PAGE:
From Chapter 3 “Paul’s Theological Axioms Imply the Equality of Man and Woman” Paul Adams lists all 12 axioms.
As I continue reading, more insights from this important work will be posted.”

Paul’s second post states: “Chapter 4 entitled “Galatians 3:28: Man and Woman: One in Christ” is a solid defense of equality for men and women in the Church.
Payne first shows the verbal and syntactical parallels between Galatians 3:28, Colossians 3:11, and 1 Corinthians 12:13 noting that the principle of equality over traditional barriers is removed and should be applied to all the churches. Later, Payne notes that in 1 Cor 7:17-27 Paul follows the same order of Jew/Gentile (=circumcised/uncircumcised), slave/free, and male/female (=married/unmarried) pairs admonishing all to be content with their status because in Christ these distinctions as barriers to relationships have no practical import.
What really piqued my interests here is Payne’s insistence that “Paul acknowledges the biological reality of male and female and repeatedly stresses the mutual obligations of husbands and wives (e.g., 1 Cor 7). Clearly, then, he is not denying or ignoring the reality of these distinctions.” This is a solid response to some who suggest biblical egalitarians seek to remove all distinctions of gender. Payne could not be clearer when he writes: [long quotation]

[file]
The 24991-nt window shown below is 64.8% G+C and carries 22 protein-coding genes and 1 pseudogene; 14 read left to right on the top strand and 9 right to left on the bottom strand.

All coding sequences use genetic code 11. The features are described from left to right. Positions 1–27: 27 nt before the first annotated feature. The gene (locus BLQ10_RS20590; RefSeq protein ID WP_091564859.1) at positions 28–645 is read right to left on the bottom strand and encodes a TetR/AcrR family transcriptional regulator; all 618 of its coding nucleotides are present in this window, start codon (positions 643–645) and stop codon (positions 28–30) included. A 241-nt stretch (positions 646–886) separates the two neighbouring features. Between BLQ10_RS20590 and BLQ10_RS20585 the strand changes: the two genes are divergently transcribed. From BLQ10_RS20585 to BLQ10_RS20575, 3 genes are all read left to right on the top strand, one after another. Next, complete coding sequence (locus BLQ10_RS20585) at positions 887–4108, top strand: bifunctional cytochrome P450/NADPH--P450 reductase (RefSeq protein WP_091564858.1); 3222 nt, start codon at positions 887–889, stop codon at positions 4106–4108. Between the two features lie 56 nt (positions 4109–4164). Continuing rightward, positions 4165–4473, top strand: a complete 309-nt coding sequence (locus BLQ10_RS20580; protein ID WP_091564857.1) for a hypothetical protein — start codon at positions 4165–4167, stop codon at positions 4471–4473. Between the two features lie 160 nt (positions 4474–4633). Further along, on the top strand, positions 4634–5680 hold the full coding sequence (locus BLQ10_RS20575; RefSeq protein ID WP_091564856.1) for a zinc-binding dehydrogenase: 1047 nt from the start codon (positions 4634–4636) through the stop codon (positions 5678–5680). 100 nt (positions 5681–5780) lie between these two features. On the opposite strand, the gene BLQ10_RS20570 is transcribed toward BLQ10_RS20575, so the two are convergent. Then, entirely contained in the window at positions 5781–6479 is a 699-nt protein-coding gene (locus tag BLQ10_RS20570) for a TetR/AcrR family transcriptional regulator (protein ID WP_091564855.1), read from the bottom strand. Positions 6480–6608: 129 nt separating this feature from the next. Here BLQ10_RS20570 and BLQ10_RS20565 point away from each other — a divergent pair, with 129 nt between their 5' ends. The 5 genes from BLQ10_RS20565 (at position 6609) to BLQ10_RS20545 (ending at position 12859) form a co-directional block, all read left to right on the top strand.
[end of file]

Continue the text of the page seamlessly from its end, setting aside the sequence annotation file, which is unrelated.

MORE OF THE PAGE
After a thorough exegesis of every word in Gal 3:28, as well as showing more parallels from Gal 5:6 and 6:16, Payne essentially argues that unless equality is realized in the practices of the church, there can be no unity. The latter presupposes the former. This is a powerful thought and has much to teach us in the body of Christ.
Finally, Payne beautifully captures the spirit of Paul to the Galatians when he says: “It is not the absence of diversity but the presence of harmony in the midst of diversity that distinguishes the body. ….”
More blurbs from this excellent text will be added soon.

Paul’s third post states: “Chapter 5 titled ‘1 Corinthians 7’The Equal Rights of Man and Woman in Marriage,”  although brief, is pregnant with implications for traditional roles between husband and wife. What struck me was that I’ve always understood Paul’s instructions to husbands and wives as mere repetition and have never seen it as “symmetrically balanced to reinforce … equality.” The “symmetry” from the corresponding statements in the biblical texts is undeniable. It is not mere “repetition” as I once thought. In addition, Payne intimates that in cases where the husband is an unbeliever, the wife assumes spiritual leadership in the home (7:14), since she serves as sanctifier for her husband and her children. Payne’s conclusion that “Paul’s vision of the equality of man and woman in marriage” is evident at least to me.”

“I very much appreciate Payne’s commitment to the biblical texts. While he shows appreciation for the cultural and social backgrounds surrounding the relevant Pauline texts, he does not “foreground” them unnecessarily such that they eclipse God’s holy Word. His high regard for Scripture is obvious. And, in the introduction he fully adopts biblical inerrancy as stated in The Chicago Statement on Biblical Inerrancy.”

Thank you Scott, Ben, and Paul for your encouraging remarks!